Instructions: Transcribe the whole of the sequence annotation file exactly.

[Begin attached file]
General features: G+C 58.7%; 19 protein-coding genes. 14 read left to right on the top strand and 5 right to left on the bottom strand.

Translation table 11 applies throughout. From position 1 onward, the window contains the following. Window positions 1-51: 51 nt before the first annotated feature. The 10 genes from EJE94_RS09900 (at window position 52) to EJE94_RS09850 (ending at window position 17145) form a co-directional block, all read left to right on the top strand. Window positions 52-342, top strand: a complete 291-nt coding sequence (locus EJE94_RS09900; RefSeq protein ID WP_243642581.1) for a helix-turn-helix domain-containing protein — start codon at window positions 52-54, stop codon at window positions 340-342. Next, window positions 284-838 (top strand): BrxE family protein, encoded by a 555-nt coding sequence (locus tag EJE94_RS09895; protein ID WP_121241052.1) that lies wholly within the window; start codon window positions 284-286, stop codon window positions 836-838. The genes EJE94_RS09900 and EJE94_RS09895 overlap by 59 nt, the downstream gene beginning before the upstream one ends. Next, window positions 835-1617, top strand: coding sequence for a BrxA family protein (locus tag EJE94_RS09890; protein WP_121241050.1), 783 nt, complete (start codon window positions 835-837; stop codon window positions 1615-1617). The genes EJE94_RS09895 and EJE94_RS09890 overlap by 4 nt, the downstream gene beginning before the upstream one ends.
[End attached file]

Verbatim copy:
General features: G+C 58.7%; 19 protein-coding genes. 14 read left to right on the top strand and 5 right to left on the bottom strand.

Translation table 11 applies throughout. From position 1 onward, the window contains the following. Window positions 1-51: 51 nt before the first annotated feature. The 10 genes from EJE94_RS09900 (at window position 52) to EJE94_RS09850 (ending at window position 17145) form a co-directional block, all read left to right on the top strand. Window positions 52-342, top strand: a complete 291-nt coding sequence (locus EJE94_RS09900; RefSeq protein ID WP_243642581.1) for a helix-turn-helix domain-containing protein — start codon at window positions 52-54, stop codon at window positions 340-342. Next, window positions 284-838 (top strand): BrxE family protein, encoded by a 555-nt coding sequence (locus tag EJE94_RS09895; protein ID WP_121241052.1) that lies wholly within the window; start codon window positions 284-286, stop codon window positions 836-838. The genes EJE94_RS09900 and EJE94_RS09895 overlap by 59 nt, the downstream gene beginning before the upstream one ends. Next, window positions 835-1617, top strand: coding sequence for a BrxA family protein (locus tag EJE94_RS09890; protein WP_121241050.1), 783 nt, complete (start codon window positions 835-837; stop codon window positions 1615-1617). The genes EJE94_RS09895 and EJE94_RS09890 overlap by 4 nt, the downstream gene beginning before the upstream one ends.